CH-Switzerland: Federal Tribunal objects to exclusion of media
from criminal proceedings
IRIS - Rechtliche Rundschau der Europäischen Audiovisuellen Informationsstelle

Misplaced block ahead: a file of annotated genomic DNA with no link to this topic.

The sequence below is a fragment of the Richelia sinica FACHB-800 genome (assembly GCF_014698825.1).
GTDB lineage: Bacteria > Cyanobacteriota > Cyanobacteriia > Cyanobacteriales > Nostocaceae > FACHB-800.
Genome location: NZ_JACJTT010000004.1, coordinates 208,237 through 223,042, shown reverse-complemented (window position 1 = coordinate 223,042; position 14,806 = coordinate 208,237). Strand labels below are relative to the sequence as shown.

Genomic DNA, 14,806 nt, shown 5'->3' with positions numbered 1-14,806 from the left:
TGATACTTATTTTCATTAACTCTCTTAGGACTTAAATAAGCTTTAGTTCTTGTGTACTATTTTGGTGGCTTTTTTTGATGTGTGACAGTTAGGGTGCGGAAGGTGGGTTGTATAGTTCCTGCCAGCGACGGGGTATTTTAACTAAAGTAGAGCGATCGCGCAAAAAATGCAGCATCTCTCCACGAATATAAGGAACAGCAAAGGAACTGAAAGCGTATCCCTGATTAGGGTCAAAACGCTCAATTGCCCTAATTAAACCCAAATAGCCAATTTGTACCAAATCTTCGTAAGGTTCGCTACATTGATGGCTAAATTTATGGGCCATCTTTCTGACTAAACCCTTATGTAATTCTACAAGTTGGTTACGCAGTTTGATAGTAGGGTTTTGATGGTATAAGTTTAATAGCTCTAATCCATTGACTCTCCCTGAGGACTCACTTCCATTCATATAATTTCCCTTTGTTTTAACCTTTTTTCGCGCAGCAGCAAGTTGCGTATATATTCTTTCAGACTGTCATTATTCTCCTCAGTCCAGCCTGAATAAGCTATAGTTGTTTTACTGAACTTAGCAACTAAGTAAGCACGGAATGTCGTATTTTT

Through a recent landmark judgment, the Swiss Bundesgericht (Federal Tribunal) strengthened the principle of public court proceedings and the right of the media to effectively monitor the judicial system. The court unanimously upheld a complaint lodged by four journalists following their exclusion from a criminal trial concerning the attempted murder of a man by his wife's lover. The Zürcher Obergericht (Zurich High Court) had banned the media (and other members of the public) from attending the proceedings and the subsequent sentencing on the grounds that the victim and his two children might have been further traumatised by media coverage. The Federal Tribunal decided in favour of the excluded journalists. In its unanimous ruling, it acknowledged that a criminal court should protect victims of crime and their children from excessive publicity. However, this must be weighed against the legitimate interests of media reporting on criminal trials. The courts' handling of violent crime in particular needed to be effectively monitored. Journalists' watchdog function helped to promote thorough and fair court proceedings. The general public had a right to information in accordance with constitutional law principles (publicity of court proceedings, media freedom and freedom of information). Referring to the case law of the European Court of Human Rights (ECHR), the Federal Tribunal emphasised that court judgments could never be kept completely secret, even when important interests needed protection. Although a ruling could be published in anonymous and abbreviated form, the media had to be able to understand the court's reasoning. Simply reading out the verdict was not sufficient, and a brief media release issued by the Zurich High Court was inadequate. The Federal Tribunal therefore ordered the court to give the journalists the full text of its reasoned judgment (in anonymous form). The decision to exclude the accredited journalists from the court proceedings was also deemed disproportionate. Access to a main hearing, which should in principle be open to the public, should only be limited in exceptional circumstances and with great caution. The Federal Tribunal pointed out that Swiss law required police and public prosecutors' investigations to be kept secret, which in itself was a restriction of public access to the judicial process. In its ruling, the Federal Tribunal also stressed that the right to attend a court trial was not a free pass for reckless media reporting. Journalists had to respect both legal boundaries (for example, the protection of privacy) and the rules of media ethics, and should therefore, in principle, only report on the trial in anonymous form.